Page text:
General Approach to the ED Patient

At the risk of stating the completely obvious, this essay assumes that patient doesn’t need any immediate intervention to stabilize them.

What you should be trying to do for any ED patient is to identify what are the “emergency medical conditions*” (EMCS) that need to be ruled out. This should be a practical list of the immediate threats to life, limb, or vital function. It is not a differential diagnosis in the exhaustive sense of the phrase as it is often used, but has some similarities. Another way to express this concept is that you are trying to make sure that the patient doesn’t leave the ED with an undiagnosed condition likely to lead to immediate complications.

The process of ruling out an EMC is just that: a process. It continues and is altered by each new piece of information you receive about the patient. The vast majority of EMCS are effectively ruled out by the H&P. For example, consider the following.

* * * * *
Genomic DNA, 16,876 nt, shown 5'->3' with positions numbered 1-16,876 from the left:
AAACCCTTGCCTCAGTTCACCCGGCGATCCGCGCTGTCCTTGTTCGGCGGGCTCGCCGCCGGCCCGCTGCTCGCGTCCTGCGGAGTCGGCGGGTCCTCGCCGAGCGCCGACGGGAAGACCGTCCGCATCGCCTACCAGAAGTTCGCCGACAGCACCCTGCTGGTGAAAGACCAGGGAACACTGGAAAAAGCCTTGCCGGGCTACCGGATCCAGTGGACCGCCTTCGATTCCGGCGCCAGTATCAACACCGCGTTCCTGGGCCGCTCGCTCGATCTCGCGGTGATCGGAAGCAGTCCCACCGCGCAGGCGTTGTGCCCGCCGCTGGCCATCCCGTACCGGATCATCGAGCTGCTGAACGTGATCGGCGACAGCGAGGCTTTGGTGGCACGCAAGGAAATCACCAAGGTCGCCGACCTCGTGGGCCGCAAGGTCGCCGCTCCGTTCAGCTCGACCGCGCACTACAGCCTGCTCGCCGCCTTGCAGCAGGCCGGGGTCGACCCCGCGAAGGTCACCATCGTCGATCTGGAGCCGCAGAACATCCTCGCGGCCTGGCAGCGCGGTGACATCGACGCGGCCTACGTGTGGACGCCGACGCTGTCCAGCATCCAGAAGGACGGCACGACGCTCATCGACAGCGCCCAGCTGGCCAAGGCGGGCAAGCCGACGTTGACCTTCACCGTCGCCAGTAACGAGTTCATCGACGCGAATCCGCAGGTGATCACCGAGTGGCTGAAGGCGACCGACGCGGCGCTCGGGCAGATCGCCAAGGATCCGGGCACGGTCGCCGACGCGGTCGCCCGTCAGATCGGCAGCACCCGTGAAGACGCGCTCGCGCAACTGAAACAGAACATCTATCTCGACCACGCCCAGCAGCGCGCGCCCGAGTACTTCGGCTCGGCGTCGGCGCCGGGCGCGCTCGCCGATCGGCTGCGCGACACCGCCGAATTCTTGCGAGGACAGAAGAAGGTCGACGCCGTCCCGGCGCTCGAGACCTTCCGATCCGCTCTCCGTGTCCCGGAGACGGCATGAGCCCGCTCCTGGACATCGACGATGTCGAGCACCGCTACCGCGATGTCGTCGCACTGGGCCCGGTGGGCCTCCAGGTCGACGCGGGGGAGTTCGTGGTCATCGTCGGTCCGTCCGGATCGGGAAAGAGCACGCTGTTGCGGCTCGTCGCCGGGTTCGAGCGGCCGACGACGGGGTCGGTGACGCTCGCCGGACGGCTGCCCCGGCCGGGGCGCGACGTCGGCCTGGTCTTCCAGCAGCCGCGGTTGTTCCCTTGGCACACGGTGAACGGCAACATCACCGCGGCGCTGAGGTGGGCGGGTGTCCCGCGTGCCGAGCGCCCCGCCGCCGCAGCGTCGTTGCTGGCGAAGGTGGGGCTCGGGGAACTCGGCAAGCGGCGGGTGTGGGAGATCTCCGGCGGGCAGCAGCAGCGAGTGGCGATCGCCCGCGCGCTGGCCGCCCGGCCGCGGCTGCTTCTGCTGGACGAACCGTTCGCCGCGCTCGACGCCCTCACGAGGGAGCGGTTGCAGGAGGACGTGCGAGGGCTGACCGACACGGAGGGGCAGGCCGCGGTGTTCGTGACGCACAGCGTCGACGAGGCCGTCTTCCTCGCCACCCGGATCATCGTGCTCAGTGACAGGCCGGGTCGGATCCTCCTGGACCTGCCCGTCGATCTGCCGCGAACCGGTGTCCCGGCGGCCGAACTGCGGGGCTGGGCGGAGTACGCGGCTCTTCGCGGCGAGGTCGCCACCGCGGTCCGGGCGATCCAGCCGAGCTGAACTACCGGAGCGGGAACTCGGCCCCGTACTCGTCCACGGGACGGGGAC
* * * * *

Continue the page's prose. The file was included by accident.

Not all emergency physicians practice this way. Some of them think and act like any and all diagnoses need to be pursued in the ED. I think this is impractical and unnecessary. You will eventually need to choose your own comfort level.

*The term emergency medical condition is borrowed from the EMTALA law; please see my essay on that subject to learn more